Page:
Same-sex couples in Britain will have their relationships legally recognised for the first time following the passage of civil union legislation last week.
The historic step gives lesbian and gay couples access to the same rights and responsibilities offered to British heterosexual couples married in a civil ceremony.
The Civil Partnerships Act was given the royal assent last Thursday night and applies to couples in England, Wales and Northern Ireland. Scotland is expected to adopt the law soon.
Civil unions will not be available until mid-2005 due to necessary changes being made to financial institutions and the network of registrars, Gay.com reported.
Despite fears the bill would be blocked by the Conservative Party just a day before the end of the parliamentary session, it was passed by a majority of 251 votes to 136. It was supported by all three major party leaders.
This is an historic step forward, said Stonewall’s Ben Summerskill. Finally, the House of Lords has recognised that Britain is a tolerant 21st-century nation.
We’re delighted that the House of Lords has rebuffed those peers who indulged in offensive sneering at Britain’s lesbian and gay population.
Similar civil union legislation is expected to be put into law in New Zealand before Christmas.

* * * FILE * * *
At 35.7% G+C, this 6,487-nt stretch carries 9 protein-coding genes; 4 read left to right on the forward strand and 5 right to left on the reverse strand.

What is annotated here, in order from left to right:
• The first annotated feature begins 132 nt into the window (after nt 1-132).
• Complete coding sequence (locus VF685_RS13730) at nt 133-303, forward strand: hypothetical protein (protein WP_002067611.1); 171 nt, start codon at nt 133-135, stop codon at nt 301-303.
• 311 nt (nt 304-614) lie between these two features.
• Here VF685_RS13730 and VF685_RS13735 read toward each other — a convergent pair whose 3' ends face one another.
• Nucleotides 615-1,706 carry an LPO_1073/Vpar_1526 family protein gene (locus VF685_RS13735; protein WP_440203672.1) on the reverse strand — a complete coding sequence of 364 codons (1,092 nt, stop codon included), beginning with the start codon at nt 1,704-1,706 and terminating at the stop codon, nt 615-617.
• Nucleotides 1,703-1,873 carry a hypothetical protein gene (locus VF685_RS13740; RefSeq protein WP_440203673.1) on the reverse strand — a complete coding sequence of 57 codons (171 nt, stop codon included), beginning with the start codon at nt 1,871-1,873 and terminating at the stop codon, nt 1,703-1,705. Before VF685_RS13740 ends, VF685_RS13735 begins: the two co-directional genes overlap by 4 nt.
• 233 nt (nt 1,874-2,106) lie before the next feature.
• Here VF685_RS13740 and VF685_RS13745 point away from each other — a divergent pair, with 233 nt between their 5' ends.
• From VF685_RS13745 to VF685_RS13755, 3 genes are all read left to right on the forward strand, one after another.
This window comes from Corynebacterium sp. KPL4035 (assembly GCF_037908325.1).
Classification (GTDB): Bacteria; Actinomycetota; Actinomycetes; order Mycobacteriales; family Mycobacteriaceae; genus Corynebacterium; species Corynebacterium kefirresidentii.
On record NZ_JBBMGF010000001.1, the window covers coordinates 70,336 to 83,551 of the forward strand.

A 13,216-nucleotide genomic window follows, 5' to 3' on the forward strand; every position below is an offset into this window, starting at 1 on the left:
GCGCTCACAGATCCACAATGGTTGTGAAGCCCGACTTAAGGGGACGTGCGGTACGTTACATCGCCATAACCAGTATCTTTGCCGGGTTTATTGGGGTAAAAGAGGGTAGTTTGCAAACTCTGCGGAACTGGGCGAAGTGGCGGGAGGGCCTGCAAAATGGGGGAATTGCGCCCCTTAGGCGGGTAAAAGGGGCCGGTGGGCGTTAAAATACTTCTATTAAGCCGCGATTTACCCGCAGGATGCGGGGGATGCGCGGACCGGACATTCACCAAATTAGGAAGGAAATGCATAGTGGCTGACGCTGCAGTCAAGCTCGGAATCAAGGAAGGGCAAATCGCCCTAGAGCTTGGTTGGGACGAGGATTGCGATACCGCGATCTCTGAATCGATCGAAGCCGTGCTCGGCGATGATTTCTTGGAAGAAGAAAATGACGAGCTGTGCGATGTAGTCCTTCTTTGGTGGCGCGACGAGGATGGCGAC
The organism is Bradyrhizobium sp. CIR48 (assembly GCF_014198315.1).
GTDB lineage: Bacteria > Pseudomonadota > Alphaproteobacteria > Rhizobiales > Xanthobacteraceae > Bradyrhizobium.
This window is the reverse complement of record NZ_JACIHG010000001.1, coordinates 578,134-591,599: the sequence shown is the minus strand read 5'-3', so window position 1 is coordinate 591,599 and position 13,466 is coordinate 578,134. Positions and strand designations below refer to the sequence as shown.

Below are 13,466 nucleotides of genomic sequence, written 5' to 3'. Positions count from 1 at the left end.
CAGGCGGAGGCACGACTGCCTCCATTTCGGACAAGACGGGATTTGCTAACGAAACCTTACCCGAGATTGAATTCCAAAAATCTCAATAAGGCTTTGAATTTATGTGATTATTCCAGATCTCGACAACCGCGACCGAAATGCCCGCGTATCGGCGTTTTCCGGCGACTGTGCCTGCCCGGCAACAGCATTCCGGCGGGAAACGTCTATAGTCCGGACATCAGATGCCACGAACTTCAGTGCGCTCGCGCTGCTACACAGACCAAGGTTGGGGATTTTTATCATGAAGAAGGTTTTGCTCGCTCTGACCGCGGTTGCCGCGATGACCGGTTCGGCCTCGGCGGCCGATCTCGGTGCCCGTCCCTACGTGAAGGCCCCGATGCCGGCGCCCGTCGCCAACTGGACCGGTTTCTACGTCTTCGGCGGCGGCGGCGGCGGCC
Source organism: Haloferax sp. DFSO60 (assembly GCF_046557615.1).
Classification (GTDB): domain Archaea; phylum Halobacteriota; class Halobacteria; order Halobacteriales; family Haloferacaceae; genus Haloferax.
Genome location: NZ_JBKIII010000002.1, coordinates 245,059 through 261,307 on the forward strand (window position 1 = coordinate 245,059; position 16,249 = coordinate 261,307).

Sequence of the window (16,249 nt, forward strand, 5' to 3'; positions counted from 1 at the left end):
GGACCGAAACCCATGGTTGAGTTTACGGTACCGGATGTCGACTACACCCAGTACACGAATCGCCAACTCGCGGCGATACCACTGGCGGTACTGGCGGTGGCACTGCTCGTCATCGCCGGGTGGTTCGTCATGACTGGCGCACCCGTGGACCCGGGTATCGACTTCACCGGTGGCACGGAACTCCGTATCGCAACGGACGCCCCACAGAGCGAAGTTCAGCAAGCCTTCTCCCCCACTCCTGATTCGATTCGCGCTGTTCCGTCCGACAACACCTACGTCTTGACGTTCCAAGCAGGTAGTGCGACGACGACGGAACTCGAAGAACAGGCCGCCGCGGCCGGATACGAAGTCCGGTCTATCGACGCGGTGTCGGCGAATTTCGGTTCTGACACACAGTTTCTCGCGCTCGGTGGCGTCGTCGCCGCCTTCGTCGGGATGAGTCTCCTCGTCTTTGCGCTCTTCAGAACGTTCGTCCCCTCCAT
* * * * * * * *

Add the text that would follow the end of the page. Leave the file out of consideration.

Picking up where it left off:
Australian Democrats senator Brian Greig said the reforms in the UK and New Zealand highlighted Australia’s lack of recognition of same-sex relationships.
While the Howard government has expressly banned gay marriages, it has taken no subsequent steps to recognise lesbian and gay couples with civil unions, registered partnerships or de facto laws, Greig said.
Same-sex couples in Australia have no legal rights or formal recognition under federal law. Greig said while key aspects of superannuation discrimination have been resolved at the federal level, nothing else has.
While most Western, Eastern European and Latin American countries have variously removed this discrimination with anti-bias laws, gay marriages, civil unions or registered partnerships, Australia has not.
NSW Gay and Lesbian Rights Lobby co-convenor David Scamell said the organisation will conduct extensive community consultations around the state over coming months to see if civil unions are what the community wants.
We want to grasp exactly what the feeling in the community is, what priorities they have, said Scamell. If they want a federal civil union relationship scheme, that’s what we’ll push for. If there’s an overwhelming desire for marriage in the community, that’s what we’ll lobby on.